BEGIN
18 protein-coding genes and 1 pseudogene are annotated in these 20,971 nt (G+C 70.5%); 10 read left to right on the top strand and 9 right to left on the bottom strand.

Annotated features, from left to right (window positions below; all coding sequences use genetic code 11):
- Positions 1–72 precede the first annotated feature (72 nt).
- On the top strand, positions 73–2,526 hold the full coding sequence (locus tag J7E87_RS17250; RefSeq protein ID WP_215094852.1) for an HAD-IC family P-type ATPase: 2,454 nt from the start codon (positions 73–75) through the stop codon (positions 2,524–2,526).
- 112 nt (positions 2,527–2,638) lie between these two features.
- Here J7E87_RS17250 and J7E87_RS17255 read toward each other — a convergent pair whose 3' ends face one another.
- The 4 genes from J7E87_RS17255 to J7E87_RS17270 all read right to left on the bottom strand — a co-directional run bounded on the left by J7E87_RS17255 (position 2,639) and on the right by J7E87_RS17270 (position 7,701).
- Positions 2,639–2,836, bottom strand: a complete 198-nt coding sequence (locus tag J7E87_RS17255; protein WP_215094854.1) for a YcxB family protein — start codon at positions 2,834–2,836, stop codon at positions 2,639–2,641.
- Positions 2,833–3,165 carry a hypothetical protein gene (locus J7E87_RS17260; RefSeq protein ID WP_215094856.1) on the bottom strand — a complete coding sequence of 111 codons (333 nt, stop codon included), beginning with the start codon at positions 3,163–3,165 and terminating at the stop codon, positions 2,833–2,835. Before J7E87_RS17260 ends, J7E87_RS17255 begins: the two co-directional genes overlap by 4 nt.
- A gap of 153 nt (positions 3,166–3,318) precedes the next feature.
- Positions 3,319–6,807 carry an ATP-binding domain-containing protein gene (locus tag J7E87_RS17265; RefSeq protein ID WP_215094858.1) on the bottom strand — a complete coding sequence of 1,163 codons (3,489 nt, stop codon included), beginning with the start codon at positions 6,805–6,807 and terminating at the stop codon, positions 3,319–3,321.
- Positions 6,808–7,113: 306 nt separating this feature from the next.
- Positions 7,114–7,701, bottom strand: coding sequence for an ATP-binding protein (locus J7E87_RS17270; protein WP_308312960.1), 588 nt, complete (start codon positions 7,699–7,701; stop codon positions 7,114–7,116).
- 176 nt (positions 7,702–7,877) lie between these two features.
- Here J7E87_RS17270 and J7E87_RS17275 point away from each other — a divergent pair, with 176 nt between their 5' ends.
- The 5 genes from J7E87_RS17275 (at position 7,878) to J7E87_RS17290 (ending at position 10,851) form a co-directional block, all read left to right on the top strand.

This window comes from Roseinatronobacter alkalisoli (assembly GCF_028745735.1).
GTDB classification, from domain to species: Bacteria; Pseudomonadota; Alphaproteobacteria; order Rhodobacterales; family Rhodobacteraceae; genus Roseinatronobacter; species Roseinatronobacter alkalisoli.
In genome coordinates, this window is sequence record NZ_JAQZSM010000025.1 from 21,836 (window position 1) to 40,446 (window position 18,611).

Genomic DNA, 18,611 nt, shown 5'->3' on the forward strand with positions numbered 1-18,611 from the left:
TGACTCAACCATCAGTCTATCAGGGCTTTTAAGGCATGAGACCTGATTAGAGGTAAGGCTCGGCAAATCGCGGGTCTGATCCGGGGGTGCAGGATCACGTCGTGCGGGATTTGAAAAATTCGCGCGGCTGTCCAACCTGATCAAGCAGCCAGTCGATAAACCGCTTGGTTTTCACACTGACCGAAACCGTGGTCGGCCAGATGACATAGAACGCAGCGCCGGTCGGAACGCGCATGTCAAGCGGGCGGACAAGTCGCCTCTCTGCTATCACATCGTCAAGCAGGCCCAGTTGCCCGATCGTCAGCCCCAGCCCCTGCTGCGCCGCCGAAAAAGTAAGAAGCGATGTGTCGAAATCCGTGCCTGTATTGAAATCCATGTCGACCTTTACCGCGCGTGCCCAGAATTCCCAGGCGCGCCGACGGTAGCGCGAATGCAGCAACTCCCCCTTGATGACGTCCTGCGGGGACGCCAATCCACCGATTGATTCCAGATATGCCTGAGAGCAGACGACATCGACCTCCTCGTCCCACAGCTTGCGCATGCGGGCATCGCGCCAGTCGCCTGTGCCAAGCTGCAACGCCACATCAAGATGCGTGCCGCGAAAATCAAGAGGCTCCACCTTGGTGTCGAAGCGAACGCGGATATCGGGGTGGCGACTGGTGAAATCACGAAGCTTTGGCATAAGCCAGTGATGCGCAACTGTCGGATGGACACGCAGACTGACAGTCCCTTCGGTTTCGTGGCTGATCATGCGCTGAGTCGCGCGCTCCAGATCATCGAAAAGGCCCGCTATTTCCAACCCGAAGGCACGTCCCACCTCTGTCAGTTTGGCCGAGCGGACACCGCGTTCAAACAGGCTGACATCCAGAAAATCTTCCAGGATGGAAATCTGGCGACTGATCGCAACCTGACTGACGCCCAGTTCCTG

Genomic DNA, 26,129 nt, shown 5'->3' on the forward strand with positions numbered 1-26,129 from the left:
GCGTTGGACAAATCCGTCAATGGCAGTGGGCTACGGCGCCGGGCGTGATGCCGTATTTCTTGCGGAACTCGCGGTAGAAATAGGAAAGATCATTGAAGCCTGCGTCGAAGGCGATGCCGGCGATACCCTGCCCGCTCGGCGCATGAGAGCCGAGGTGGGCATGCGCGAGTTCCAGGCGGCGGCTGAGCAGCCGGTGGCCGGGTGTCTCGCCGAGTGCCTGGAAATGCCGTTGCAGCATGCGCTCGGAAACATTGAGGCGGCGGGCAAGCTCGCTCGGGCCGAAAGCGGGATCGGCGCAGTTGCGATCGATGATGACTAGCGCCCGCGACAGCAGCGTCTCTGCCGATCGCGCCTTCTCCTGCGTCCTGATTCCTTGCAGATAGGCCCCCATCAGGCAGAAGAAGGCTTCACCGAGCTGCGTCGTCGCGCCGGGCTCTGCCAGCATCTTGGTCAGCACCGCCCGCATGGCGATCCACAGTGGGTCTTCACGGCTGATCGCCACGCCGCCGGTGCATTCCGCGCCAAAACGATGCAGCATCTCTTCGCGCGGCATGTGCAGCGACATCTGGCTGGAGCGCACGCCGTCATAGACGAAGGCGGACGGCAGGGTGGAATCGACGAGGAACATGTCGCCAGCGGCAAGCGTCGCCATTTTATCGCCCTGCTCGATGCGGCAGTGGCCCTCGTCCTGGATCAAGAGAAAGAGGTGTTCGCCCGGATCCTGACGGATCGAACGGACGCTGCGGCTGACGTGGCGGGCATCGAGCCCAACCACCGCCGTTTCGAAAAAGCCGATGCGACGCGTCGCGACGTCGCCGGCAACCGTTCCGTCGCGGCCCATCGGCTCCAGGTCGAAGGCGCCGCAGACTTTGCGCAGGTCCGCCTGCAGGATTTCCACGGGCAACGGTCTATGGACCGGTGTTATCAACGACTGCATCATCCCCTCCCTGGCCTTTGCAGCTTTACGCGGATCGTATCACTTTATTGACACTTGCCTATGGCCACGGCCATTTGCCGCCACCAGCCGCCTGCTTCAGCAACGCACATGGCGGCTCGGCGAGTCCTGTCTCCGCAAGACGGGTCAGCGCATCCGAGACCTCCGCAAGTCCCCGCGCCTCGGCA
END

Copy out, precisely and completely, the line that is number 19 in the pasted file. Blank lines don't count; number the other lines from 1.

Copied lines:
In genome coordinates, this window is sequence record NZ_JAQZSM010000025.1 from 21,836 (window position 1) to 40,446 (window position 18,611).